For many hundreds of years, rabbis have been discussing their interpretations of the most minute clues in the text. Most of all they love to elaborate on what is not there, and, like all humans, try to make sense of contradictions, implausibility, reticence, and to uncover and make meaningful, as if it were Twitter, more puns than you can shake an olive branch at. The bellowing and infighting on paper that had been going on since the Hebrews returned from their exile in Babylon, was collected and edited in the early Middle Ages into various books of midrash: interjections, extrapolations, interpretation, each devoted to the books of the Bible.
Ms. Diski is an unbeliever, and her opinions carry an acerbic and mocking tone. I think though, that she is spot on about the rabbinical tendency to try to fill the spaces where the Bible is silent. Ironically, they have done so to satisfy the doubts of the Jenny Diskis of the world, many of whom are resolved never to believe. Ever. I believe the Bible is the word of God. Logic does not compel me to believe, but neither does it prevent me. Divinity operates within and without my understanding and I require no midrash, caveat or proof to believe as I do. Maybe I should. But there it is.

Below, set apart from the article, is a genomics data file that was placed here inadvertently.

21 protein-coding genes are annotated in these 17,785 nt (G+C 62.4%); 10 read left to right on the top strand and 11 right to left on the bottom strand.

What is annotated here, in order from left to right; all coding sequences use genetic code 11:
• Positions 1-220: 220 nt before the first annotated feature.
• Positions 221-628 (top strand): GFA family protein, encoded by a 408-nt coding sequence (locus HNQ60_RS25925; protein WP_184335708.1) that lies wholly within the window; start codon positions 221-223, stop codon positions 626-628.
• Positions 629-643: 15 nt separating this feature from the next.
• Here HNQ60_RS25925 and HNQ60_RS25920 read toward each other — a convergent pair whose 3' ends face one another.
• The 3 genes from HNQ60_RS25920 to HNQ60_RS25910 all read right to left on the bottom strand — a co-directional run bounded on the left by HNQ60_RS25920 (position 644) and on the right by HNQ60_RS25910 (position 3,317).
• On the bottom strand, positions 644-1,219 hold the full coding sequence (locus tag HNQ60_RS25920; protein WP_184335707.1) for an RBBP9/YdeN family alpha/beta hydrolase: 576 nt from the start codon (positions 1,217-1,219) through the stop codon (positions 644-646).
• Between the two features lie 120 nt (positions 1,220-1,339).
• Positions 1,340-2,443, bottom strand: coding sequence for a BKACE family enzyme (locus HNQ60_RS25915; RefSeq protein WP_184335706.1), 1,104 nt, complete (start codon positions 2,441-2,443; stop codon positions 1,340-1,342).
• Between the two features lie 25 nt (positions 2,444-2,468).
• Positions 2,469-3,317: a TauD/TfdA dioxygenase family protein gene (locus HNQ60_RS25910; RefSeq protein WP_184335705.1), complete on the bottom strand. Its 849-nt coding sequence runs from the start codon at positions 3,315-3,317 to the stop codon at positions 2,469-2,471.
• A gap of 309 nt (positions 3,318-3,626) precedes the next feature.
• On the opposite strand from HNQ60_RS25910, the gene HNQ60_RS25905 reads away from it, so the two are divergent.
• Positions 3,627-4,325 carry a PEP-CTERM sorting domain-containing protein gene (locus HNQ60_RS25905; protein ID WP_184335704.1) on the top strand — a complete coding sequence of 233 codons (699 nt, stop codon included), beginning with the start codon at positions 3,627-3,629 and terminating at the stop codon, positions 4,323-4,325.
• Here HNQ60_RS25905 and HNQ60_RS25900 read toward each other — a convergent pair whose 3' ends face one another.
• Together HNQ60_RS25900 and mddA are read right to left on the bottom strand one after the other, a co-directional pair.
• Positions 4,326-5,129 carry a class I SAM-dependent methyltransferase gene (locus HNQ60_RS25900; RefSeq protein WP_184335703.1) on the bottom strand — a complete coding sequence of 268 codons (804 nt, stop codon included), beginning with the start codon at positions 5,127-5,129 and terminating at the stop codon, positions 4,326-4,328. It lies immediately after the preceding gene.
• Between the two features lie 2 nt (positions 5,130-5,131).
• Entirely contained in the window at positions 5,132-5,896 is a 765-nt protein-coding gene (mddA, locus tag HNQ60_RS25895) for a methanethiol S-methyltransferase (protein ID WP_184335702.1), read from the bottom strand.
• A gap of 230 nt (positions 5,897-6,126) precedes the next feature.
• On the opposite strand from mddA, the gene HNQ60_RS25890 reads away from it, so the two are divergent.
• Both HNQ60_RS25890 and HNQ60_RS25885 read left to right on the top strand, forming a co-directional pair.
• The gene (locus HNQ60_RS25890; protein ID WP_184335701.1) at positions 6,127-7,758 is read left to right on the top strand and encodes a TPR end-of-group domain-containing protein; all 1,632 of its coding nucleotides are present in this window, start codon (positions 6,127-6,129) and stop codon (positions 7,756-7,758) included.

Darren  Aronofsky has, nevertheless, created in Noah the ultimate midrash for skeptics and seekers; for those put off by the restrictions imposed by organized faiths; and for—wait for it—the spiritual but not religious. From a few spare chapters of Genesis he fashioned a 139-minute spectacular replete with special effects, dramatic music and first-tier star power. The rap on this movie from biblically conservative quarters is three-fold: 1) the sin for which God judges the world worthy of annihilation appears to be ecological, i.e. the world is full of global-warming deniers; 2) Noah’s episode of drunkenness in Genesis 9:21 is extrapolated into a lifetime of alcoholism; and 3) God is said to order Noah to slay his grandchildren, only to be defied by the noble sailor.